The issue came up in a recent CBC “Go Public” story about a Kelowna man who suffered a serious stroke. The stroke has left him unable to walk or to return to work to support his family.
The “screw up” was a failure to properly read an MRI scan. Had the cause of the stroke (the dissection of a neck artery) been properly identified on the MRI, the stroke might have been prevented with medication.
Does the man have a legal claim? According to the Go Public story, he consulted with a lawyer and “was told it would be too difficult to prove with certainty his stroke wouldn’t have happened regardless”.
I suspect that the fellow misunderstood the lawyer he consulted with because the legal test is not one of certainty. Rather, it is one of “balance of probabilities” or “more likely than not”. Regardless, I would recommend that the fellow seek a second opinion. If there was an error in my medical care and I suffered as devastating an outcome as this fellow, I would want a second, or perhaps third, legal opinion before choosing not to pursue a claim.
I would also ensure that I consult with a lawyer who specializes in medical malpractice claims, which is a very specialized area of personal injury practice. I do not have that expertise and refer such cases to others who do.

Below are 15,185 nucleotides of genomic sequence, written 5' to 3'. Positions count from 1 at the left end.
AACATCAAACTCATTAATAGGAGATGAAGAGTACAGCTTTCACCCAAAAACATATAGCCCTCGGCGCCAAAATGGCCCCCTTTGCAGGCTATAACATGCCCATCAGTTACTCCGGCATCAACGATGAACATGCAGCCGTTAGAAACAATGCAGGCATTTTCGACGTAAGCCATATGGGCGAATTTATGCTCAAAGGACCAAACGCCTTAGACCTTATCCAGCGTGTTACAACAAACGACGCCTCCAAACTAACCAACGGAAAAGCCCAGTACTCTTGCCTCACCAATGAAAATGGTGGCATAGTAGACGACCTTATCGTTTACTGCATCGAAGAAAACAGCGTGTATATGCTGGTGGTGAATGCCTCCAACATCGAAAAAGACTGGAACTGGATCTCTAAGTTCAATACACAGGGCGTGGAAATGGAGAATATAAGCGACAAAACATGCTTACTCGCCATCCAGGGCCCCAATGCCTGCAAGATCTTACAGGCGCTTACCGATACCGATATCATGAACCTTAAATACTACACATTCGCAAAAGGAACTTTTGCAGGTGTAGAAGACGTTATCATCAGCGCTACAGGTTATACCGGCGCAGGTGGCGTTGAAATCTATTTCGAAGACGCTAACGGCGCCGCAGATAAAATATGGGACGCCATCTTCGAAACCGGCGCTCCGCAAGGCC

Is a serious medical error, in itself, enough for a legal claim? No. In our civil justice system, we pursue fair financial compensation for losses. If there are no losses arising from serious medical error, there is no claim to pursue.
In a “failure to diagnose” circumstance like this one, the question is whether or not the adverse medical result, the serious stroke, would likely have been averted absent the failure. Top medical specialists are consulted to provide opinions to help the court determine whether or not that “likely” threshold is met, i.e. is there a 51% or more likelihood that the stroke would have been prevented.
Isn’t it enough that there was a chance, however small, that the stroke might have been prevented? If this fellow could turn back time, he might have paid his entire life savings and sold his house for even a 10% chance of preventing the devastating stroke.
Unfair as it may seem, our civil justice system does not provide compensation for the loss of a chance to prevent a devastating medical outcome unless that chance is greater than 50%.
Without that extra one percent, to get to 51%, the “balance of probabilities”, or “more likely than not” civil justice standard is not met, and there is no compensation.